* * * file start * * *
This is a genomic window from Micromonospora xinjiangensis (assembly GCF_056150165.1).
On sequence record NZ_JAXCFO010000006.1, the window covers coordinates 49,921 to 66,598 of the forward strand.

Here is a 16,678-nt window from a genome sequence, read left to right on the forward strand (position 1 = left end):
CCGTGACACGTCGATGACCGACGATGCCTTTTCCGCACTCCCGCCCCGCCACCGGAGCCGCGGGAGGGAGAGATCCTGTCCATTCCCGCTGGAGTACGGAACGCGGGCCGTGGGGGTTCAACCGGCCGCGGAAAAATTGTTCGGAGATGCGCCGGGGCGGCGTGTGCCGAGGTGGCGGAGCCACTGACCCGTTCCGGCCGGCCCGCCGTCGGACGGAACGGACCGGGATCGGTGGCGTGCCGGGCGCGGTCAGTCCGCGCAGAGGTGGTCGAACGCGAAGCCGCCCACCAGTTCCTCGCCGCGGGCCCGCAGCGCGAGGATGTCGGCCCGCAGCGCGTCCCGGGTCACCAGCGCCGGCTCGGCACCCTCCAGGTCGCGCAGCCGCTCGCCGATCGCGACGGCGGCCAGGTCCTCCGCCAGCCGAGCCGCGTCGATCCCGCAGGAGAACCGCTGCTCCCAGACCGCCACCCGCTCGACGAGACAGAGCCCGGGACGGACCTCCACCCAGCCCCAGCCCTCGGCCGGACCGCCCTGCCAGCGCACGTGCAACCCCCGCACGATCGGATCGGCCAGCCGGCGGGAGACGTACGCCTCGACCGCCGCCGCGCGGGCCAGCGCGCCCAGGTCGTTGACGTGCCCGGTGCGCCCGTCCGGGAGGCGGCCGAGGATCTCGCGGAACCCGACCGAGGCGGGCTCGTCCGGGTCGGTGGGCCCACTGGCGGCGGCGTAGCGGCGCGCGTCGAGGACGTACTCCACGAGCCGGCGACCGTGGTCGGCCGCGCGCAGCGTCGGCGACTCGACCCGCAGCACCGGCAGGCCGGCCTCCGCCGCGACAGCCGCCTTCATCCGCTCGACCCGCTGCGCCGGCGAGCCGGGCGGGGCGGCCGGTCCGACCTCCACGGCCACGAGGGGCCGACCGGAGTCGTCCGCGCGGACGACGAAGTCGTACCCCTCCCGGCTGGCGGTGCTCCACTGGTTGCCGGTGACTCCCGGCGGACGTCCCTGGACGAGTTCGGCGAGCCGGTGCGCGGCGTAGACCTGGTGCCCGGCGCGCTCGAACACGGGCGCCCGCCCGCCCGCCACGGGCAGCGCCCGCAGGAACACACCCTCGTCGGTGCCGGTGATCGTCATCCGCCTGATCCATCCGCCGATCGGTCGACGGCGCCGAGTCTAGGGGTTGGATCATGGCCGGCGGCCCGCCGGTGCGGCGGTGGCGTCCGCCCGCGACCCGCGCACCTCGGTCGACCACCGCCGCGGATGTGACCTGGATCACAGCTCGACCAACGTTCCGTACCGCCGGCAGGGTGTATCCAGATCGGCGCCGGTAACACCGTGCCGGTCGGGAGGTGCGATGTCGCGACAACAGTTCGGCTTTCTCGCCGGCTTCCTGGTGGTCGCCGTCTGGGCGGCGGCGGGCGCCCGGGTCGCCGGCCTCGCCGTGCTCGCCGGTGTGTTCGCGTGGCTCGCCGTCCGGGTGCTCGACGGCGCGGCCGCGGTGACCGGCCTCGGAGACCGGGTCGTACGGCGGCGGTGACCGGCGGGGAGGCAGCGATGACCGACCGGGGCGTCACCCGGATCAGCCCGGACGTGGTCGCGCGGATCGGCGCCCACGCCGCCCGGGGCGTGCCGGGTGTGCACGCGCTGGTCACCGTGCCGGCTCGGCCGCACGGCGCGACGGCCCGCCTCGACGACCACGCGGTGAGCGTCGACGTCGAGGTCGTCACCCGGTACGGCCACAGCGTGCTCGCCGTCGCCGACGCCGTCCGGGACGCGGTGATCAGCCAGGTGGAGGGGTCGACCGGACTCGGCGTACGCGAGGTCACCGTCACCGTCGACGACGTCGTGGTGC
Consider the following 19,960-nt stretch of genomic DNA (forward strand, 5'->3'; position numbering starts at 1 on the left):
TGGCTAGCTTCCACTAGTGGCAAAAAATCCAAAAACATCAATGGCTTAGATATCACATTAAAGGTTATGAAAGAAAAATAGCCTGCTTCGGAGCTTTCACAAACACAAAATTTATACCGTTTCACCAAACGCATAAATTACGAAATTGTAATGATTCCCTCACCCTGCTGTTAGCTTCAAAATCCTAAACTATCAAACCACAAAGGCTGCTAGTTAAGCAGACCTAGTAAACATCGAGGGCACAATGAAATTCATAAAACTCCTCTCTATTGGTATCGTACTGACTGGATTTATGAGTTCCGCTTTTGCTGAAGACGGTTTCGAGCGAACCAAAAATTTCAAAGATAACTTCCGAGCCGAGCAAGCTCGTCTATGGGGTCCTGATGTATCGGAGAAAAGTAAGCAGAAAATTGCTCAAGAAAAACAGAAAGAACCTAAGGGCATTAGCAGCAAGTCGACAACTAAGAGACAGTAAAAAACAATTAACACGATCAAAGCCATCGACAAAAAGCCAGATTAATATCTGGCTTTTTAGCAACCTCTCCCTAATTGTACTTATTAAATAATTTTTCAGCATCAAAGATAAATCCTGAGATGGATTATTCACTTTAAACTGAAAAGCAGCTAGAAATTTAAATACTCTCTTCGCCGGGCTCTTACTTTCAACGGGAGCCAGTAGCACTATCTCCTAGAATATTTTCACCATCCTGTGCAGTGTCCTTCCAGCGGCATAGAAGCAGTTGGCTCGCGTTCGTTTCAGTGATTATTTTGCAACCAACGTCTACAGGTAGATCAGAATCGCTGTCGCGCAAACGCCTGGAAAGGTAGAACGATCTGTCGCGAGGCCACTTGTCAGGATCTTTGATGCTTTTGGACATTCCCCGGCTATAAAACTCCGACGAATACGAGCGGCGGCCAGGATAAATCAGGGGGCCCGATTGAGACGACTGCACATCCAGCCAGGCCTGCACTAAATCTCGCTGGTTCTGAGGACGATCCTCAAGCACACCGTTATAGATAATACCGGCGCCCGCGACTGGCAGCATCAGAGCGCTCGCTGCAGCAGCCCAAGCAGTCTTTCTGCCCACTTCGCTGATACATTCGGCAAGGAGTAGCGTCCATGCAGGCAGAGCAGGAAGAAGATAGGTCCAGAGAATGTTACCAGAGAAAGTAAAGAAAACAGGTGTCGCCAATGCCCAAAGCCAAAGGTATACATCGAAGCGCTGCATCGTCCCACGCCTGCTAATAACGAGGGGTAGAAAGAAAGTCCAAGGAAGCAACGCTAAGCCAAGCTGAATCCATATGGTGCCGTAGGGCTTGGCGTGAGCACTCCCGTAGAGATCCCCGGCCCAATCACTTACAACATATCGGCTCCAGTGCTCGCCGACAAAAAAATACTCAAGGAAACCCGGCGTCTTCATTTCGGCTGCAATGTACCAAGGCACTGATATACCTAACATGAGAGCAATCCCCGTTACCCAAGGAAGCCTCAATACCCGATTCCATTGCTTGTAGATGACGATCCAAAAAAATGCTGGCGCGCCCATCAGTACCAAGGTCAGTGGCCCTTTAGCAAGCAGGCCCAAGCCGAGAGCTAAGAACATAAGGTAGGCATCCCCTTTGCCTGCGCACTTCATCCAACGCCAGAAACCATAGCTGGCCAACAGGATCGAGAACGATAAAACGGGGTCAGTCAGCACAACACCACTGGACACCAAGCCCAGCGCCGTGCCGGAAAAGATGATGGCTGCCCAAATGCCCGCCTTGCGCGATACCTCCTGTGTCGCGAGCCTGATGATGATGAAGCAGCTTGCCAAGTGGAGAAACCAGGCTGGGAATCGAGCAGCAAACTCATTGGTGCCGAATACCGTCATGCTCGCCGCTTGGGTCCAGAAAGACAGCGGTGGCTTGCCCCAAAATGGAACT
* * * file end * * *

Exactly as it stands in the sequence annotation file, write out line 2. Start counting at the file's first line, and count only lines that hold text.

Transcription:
On sequence record NZ_JAXCFO010000006.1, the window covers coordinates 49,921 to 66,598 of the forward strand.